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Research Coins: Printed Auction

 

Shielding Rome

Triton XXII, Lot: 806. Estimate $1000.
Sold for $1400. This amount does not include the buyer’s fee.

Q. Thermus M.f. 103 BC. AR Denarius (19mm, 3.96 g, 8h). Rome mint. Head of Mars left, wearing helmet ornamented with plume and annulet / Two warriors fighting, each armed with sword in right hand and shield in left; the one on the left protects a fallen comrade; the other wears horned helmet; Q • (THE)RM (MF) in exergue. Crawford 319/1; Sydenham 592; Minucia 19; BMCRR Italy 653-6; RBW 1174. Superb EF, lightly toned. Exceptional strike.


From the Alan J. Harlan Collection. Ex Mayflower (Sukenik) Collection (Heritage 3019, 25 April 2012), lot 23257; Heritage ANA Early Spring Auction (28 February 1991), lot 1687.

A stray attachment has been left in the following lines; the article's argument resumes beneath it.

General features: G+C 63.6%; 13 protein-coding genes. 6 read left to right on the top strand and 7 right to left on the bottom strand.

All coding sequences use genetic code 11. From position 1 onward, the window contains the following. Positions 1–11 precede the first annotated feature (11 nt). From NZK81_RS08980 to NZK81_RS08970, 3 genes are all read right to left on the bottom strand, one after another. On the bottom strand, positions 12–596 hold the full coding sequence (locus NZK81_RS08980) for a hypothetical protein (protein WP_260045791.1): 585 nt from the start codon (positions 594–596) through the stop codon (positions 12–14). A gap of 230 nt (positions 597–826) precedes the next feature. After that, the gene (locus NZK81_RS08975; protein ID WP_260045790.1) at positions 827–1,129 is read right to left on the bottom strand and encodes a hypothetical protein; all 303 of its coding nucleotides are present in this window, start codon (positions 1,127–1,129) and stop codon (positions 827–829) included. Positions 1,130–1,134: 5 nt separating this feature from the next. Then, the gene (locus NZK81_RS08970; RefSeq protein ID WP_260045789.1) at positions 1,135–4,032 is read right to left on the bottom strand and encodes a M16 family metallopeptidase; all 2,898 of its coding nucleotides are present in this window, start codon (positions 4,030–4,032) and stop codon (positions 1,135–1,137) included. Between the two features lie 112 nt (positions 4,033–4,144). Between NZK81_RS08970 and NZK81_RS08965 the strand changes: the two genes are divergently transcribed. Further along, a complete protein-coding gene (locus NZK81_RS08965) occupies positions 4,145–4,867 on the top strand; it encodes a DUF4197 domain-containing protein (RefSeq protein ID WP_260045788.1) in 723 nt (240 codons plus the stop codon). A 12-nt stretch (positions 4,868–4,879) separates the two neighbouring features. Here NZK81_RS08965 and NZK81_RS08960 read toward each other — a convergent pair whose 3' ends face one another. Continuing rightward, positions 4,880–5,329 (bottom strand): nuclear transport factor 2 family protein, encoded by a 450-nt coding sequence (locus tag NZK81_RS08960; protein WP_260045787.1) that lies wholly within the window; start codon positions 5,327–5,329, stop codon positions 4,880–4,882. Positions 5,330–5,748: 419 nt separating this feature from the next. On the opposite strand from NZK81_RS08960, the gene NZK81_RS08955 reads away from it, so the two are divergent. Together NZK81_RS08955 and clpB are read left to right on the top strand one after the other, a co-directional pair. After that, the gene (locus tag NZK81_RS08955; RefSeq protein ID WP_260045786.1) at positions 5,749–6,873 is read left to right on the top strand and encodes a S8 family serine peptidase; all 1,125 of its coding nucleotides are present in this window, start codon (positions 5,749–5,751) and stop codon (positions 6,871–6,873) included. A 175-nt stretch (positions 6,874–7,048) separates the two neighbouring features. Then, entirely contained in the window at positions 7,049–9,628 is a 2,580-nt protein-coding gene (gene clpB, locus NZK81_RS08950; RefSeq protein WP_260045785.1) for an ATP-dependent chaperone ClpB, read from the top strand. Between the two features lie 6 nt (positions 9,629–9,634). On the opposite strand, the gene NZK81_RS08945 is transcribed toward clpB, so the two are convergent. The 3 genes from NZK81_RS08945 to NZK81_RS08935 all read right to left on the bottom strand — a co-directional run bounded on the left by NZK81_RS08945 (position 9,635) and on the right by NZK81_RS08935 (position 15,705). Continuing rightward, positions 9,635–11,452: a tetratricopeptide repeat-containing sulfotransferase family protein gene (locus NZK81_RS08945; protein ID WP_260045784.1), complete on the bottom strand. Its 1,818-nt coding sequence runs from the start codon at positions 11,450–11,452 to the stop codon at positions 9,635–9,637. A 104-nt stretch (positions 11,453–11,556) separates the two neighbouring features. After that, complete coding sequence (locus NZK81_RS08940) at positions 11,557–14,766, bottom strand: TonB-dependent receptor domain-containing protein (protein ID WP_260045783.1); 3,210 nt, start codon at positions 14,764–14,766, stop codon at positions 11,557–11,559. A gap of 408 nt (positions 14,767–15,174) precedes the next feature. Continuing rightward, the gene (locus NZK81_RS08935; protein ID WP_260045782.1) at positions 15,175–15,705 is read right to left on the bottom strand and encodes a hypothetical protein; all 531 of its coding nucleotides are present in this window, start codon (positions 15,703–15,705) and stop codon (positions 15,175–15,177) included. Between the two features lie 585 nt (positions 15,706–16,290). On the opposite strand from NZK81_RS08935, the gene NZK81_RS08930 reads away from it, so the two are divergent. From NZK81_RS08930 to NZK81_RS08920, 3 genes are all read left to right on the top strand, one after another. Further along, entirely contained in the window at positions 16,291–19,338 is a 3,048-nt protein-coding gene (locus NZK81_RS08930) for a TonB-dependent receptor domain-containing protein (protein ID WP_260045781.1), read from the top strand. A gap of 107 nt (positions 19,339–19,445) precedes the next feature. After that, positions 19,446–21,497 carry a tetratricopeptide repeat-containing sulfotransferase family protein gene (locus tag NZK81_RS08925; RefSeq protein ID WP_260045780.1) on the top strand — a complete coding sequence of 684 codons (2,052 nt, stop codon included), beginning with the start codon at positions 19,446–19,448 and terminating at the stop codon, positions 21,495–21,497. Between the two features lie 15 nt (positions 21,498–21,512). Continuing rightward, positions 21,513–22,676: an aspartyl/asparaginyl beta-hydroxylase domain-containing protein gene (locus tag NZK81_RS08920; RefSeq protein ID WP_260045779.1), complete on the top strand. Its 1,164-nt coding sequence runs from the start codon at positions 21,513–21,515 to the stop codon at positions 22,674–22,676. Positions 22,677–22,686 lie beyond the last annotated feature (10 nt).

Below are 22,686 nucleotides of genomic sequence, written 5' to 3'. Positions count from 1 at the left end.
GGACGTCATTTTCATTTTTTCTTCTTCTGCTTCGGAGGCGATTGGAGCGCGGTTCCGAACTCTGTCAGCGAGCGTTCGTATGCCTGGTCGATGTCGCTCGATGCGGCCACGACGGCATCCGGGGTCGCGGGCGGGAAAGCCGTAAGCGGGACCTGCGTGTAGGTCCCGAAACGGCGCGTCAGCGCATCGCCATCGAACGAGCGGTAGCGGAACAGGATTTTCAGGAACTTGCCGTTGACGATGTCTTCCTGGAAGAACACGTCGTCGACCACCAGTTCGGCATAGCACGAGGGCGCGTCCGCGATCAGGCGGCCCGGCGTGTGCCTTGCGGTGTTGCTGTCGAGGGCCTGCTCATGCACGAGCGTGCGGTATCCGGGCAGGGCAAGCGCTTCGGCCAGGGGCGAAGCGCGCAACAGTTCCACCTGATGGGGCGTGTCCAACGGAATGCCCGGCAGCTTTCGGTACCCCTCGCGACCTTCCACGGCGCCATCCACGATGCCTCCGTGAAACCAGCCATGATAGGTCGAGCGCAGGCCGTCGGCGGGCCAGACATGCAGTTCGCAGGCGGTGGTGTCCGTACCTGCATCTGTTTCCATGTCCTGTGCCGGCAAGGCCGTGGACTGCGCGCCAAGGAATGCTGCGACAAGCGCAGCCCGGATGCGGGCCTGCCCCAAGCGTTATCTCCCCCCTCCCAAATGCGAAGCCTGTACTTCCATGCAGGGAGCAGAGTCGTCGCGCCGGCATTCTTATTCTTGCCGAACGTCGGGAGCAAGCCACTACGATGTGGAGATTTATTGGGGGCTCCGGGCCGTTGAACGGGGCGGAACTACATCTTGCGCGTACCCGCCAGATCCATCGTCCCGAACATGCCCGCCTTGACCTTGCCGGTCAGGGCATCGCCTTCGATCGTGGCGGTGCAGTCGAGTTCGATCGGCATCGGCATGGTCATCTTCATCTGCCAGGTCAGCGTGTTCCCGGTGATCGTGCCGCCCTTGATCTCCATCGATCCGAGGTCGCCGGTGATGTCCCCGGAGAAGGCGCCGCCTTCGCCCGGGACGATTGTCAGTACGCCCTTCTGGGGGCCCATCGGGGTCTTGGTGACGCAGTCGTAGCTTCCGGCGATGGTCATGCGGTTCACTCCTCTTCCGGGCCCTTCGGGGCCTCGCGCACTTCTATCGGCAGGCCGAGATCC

This dramatic type was struck within fresh memory of the catastrophic Roman defeat at Arausio (Orange) in southern Gaul in 105 BC. Two Roman armies were wiped out trying to halt a mass migration of two Germanic tribes, the Cimbri and the Teutones. The disaster prompted the Roman populace to elect the experienced military man Gaius Marius as Consul for the second time. In a sharp break with tradition, they would re-elect him the next four years. The denarius of Q. Thermus, with a helmeted Mars replacing the usual head of Roma, reflects Roman society being put on war footing anticipating the German invasion. On the reverse, a Roman legionary, on the left, confronts a barbarian warrior wearing a horned helmet. Both adopt a fighting stance, shields to the fore, swords raised above their heads, points forward. The Roman protects a fallen comrade at his feet. Although the scene may depict a deed performed by the moneyer’s ancestor, it also could be viewed as showing Marius, in the aftermath of Arausio, shielding Rome from the German menace.